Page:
NEW YORK (CNNfn) - Boeing Co. projects that commercial aircraft fleets will double to nearly 33,000 jets worldwide by 2020, and that airlines will spend $1.7 trillion on new planes in the next 20 years.|
The forecast, released at the Paris Air Show Wednesday, sees most of the growth in smaller aircraft, with 18 percent of sales, or 4,200 planes, being regional jets carrying fewer than 90 passengers. Another 56 percent, or 13,300, will be larger regional jets or standard single-aisle aircraft.
Boeing predicts only 5 percent of sales, or 1,100 jets, will be jumbo jets the size of the Boeing 747 or larger. Boeing earlier this year dropped plans to offer a so-called "super-jumbo" that would compete with the planned 550-seat A380 offering from European competitor Airbus Industrie. The first A380 is due for delivery in 2004.
Boeing 737-900 jets under construction. The world's largest aircraft maker says smaller single-aisle jets will comprise most commercial aircraft sales over the next 20 years.|
Airbus has been winning a number of high-profile orders at the current Paris Air Show, including a $9.4 billion order for more than 100 aircraft from U.S.-based International Lease Finance. The European consortium expects to walk away from the show with 300 orders as it continues to close the sales gap with Boeing, currently the world's largest aircraft manufacturer.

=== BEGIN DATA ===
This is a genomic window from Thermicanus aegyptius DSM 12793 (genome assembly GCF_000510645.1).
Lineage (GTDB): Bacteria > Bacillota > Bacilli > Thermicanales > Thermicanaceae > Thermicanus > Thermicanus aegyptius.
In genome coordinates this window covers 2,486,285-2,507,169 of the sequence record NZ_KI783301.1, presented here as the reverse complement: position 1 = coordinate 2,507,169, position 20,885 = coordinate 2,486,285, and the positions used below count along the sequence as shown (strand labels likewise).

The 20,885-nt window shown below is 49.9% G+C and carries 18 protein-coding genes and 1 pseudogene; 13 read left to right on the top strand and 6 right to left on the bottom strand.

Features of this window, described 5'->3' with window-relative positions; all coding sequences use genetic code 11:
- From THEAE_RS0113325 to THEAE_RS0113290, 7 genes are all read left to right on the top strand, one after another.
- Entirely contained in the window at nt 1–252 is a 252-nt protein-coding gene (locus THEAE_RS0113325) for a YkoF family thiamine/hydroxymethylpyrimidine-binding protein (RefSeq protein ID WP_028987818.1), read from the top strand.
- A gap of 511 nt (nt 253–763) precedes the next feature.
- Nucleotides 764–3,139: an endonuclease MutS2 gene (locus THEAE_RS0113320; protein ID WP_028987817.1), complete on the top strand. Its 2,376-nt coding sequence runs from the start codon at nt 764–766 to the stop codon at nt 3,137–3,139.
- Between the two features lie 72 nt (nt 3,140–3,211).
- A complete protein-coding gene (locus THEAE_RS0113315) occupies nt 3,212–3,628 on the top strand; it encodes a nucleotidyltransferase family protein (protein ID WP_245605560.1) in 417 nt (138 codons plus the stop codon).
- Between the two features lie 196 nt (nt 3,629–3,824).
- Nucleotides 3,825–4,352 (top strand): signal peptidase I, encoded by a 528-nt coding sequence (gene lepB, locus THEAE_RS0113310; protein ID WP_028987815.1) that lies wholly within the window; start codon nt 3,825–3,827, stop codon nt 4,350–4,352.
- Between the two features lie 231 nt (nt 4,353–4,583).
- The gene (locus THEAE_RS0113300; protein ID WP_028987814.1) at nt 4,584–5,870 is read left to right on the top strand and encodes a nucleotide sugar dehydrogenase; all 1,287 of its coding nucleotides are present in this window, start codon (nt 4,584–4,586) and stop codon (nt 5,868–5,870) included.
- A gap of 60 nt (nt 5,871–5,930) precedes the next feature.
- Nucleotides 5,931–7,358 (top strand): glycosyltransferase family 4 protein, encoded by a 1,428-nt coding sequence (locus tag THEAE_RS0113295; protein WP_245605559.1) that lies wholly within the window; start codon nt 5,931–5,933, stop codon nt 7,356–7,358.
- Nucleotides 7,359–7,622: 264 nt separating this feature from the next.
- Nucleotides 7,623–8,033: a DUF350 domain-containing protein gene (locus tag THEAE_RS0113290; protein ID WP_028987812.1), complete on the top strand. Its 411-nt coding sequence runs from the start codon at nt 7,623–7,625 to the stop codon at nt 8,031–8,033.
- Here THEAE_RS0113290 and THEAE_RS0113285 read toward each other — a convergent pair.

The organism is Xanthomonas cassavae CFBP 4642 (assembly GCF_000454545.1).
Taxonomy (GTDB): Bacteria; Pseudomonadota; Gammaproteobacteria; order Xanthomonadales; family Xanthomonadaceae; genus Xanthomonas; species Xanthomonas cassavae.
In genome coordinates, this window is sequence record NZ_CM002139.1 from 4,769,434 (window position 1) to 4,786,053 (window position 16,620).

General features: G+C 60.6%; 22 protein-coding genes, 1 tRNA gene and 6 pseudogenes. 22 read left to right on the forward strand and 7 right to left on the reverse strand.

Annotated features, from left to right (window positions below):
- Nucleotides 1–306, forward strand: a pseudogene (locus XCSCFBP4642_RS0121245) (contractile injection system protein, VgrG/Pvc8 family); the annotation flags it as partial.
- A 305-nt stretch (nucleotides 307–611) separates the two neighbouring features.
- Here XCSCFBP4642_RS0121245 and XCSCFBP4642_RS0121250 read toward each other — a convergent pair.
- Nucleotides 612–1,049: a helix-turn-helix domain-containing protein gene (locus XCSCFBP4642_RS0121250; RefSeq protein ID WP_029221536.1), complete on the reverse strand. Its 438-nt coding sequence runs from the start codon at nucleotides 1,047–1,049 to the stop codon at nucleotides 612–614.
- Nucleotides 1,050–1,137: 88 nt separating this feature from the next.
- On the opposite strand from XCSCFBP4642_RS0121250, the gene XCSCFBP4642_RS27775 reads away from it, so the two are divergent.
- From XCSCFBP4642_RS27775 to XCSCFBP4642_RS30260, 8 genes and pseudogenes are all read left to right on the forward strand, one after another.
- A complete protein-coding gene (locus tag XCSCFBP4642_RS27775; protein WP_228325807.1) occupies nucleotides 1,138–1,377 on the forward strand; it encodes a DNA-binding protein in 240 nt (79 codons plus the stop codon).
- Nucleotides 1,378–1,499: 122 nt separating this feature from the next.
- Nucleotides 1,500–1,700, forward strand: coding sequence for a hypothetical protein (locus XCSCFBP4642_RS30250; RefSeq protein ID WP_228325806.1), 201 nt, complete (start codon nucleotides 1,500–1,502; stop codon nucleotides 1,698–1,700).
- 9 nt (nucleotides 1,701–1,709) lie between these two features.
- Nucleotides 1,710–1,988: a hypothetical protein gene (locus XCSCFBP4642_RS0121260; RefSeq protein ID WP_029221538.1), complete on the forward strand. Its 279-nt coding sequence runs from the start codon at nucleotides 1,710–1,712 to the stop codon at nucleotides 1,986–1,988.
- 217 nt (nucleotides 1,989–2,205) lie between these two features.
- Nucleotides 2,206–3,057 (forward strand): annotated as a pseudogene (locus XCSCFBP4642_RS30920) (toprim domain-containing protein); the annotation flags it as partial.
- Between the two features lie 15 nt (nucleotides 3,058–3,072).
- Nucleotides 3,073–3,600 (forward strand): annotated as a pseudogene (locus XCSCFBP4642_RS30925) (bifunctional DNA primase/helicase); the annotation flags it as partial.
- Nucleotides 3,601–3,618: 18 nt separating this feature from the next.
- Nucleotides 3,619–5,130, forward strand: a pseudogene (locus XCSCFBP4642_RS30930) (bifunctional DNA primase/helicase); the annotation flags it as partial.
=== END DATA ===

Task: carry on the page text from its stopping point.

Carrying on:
When Boeing dropped its super-jumbo plans it announced it is developing designs for a new commercial plane to fly just below the speed of sound. It said its forecasts do not include the market for the so-called "sonic cruiser" jet, although it believes there will be demand for several thousand of the aircraft.
Boeing said by flying just below the speed of sound, about 15 percent faster than current jets, the sonic cruiser will be far more cost effective than the supersonic Concorde jet. But some analysts have questioned whether Boeing can meet the design challenges that will allow airlines to operate the sonic cruiser economically.
Boeing said it believes increased competition between airlines will lead carriers to turn to outside contractors to provide aircraft services, a field Boeing recently entered. Boeing said that during the next 20 years it sees aircraft services being worth $3 trillion, or nearly twice what it sees carriers spending on new aircraft.
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Boeing's forecast was simply an industry-wide outlook and had no projections for its own sales or profit guidance.
Shares of Boeing (BA: Research, Estimates), a component of the Dow Jones industrial average, lost $3.08, or just less than 5 percent, to close Tuesday at $61.80.